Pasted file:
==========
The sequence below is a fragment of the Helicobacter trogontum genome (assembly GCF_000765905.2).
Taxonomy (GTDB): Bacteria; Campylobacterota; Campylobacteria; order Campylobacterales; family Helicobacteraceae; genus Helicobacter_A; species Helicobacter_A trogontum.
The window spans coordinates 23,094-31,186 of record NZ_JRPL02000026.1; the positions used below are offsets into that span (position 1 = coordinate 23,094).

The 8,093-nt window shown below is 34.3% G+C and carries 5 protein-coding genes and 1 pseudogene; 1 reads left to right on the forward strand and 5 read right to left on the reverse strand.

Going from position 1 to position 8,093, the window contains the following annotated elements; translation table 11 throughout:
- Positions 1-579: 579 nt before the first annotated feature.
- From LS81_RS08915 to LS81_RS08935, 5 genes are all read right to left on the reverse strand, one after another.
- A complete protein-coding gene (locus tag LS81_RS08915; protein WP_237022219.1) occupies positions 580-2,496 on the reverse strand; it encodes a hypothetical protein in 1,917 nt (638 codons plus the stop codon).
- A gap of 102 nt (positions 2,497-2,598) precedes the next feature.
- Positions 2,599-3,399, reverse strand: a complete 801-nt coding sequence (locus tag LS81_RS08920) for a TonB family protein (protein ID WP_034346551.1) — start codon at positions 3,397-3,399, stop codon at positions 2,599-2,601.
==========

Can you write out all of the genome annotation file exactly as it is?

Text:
The sequence below is a fragment of the Helicobacter trogontum genome (assembly GCF_000765905.2).
Taxonomy (GTDB): Bacteria; Campylobacterota; Campylobacteria; order Campylobacterales; family Helicobacteraceae; genus Helicobacter_A; species Helicobacter_A trogontum.
The window spans coordinates 23,094-31,186 of record NZ_JRPL02000026.1; the positions used below are offsets into that span (position 1 = coordinate 23,094).

The 8,093-nt window shown below is 34.3% G+C and carries 5 protein-coding genes and 1 pseudogene; 1 reads left to right on the forward strand and 5 read right to left on the reverse strand.

Going from position 1 to position 8,093, the window contains the following annotated elements; translation table 11 throughout:
- Positions 1-579: 579 nt before the first annotated feature.
- From LS81_RS08915 to LS81_RS08935, 5 genes are all read right to left on the reverse strand, one after another.
- A complete protein-coding gene (locus tag LS81_RS08915; protein WP_237022219.1) occupies positions 580-2,496 on the reverse strand; it encodes a hypothetical protein in 1,917 nt (638 codons plus the stop codon).
- A gap of 102 nt (positions 2,497-2,598) precedes the next feature.
- Positions 2,599-3,399, reverse strand: a complete 801-nt coding sequence (locus tag LS81_RS08920) for a TonB family protein (protein ID WP_034346551.1) — start codon at positions 3,397-3,399, stop codon at positions 2,599-2,601.